You might know from your science classes that your body is made up of cells that continue to multiply till a specific age, after which your cells starts to die (hence the term: aging). These cells, most of which are specific in their function have been the interest of human beings for the past many years. However, relatively recently there had been the discovery of stem cells that are pluripotent cells (pluri: many and potent: potential) which means that these cells can become any kind of cells such as nerve cells or muscle cells or blood cells.
Recent research has indicated that stem cell treatment may be helpful in treating blindness. According to the study, a pioneering treatment for progressive blindness has been proved safe three years after patients were injected with stem cells derived from human embryos.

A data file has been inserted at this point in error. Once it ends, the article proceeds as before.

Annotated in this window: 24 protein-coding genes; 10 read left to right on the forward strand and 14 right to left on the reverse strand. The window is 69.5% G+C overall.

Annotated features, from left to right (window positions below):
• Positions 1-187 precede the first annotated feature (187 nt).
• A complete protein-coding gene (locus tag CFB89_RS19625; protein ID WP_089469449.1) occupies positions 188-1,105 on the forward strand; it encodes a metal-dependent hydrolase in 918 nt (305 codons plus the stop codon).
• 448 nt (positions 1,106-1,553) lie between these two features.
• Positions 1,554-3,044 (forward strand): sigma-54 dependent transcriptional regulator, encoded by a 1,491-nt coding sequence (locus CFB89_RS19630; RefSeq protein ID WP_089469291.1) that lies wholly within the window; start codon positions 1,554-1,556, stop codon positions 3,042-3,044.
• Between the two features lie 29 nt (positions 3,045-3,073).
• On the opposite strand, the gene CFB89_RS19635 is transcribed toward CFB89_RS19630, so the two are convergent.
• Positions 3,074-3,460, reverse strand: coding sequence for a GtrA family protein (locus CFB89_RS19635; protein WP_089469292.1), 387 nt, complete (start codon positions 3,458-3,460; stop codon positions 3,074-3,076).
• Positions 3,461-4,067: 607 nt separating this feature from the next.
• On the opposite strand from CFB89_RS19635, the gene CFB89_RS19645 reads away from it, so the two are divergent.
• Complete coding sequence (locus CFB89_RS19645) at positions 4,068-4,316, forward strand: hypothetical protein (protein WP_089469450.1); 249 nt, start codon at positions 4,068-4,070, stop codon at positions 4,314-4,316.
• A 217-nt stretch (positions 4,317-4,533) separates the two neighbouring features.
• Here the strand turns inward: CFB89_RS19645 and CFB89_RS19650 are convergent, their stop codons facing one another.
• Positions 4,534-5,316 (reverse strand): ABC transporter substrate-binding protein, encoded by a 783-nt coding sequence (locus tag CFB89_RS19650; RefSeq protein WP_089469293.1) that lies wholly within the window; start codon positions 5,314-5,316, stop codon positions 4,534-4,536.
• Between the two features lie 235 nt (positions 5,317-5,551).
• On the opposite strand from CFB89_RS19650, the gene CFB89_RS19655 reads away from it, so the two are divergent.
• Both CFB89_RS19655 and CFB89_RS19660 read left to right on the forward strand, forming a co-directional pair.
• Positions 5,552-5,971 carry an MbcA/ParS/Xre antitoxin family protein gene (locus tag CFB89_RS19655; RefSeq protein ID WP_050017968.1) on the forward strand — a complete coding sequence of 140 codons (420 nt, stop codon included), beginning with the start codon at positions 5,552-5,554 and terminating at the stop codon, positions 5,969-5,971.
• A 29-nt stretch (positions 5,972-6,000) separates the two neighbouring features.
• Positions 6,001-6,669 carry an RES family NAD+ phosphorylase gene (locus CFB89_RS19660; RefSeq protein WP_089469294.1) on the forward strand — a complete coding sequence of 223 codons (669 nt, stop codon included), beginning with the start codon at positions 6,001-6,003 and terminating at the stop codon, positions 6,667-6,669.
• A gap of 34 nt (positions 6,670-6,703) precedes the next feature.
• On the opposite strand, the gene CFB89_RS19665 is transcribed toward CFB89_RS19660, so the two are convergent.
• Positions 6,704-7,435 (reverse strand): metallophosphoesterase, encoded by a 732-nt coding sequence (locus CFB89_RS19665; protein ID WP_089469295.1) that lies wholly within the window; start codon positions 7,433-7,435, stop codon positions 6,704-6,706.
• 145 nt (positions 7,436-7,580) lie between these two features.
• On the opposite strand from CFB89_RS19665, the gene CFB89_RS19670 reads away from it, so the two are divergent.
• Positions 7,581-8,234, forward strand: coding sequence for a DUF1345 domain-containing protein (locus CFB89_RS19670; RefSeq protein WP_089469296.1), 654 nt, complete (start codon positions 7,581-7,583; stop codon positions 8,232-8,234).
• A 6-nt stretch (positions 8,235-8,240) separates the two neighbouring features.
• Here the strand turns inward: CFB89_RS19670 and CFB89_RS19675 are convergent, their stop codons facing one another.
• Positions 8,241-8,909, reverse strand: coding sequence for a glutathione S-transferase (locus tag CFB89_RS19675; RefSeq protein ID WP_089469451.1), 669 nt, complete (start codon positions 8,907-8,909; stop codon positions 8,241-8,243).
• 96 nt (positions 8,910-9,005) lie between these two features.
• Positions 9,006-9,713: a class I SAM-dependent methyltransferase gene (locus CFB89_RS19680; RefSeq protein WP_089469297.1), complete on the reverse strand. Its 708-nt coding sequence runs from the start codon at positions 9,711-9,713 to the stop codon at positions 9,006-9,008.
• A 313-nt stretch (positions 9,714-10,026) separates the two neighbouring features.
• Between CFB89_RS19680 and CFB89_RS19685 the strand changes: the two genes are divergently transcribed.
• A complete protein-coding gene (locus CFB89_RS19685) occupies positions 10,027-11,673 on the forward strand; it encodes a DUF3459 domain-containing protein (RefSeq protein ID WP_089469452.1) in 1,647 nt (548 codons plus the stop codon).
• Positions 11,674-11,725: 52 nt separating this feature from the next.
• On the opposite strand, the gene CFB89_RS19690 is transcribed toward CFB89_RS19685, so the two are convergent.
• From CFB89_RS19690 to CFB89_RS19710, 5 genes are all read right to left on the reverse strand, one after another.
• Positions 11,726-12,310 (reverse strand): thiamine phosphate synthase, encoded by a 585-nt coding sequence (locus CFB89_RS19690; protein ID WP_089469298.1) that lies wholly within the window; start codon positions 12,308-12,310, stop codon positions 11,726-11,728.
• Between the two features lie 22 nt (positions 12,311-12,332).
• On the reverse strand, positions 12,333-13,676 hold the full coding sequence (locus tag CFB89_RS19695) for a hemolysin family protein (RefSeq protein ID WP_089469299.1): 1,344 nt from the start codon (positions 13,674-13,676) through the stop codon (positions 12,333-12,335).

The researchers said that more than half of the patients with macular degeneration – where the eye’s light-sensitive cells are progressively destroyed – experienced a significant improvement in their eyesight, but none showed any adverse effects due directly to the transplant of the embryonic cells.
Doctors injected the stem cells into the eyes of 18 patients – nine with Stargardt’s macular dystrophy and nine with dry, age-related macular degeneration – with the ultimate aim of repairing damaged photoreceptors in the retina at the back of the eye.
Additionally, it was found that about half of the patients had an improvement in visual acuity of three lines or more, which corresponds to a doubling of the visual angle, and is generally accepted as clinically significant. Moreover, subsequent testing found that 10 out of the 18 patients experienced substantial improvements in how well they could see. Hence, there has been a new road discovered in the fight against blindness and only with a little time would we find that this technique though is in its nascent stage now will be fully grown.
These findings have been published in The Lancet journals.
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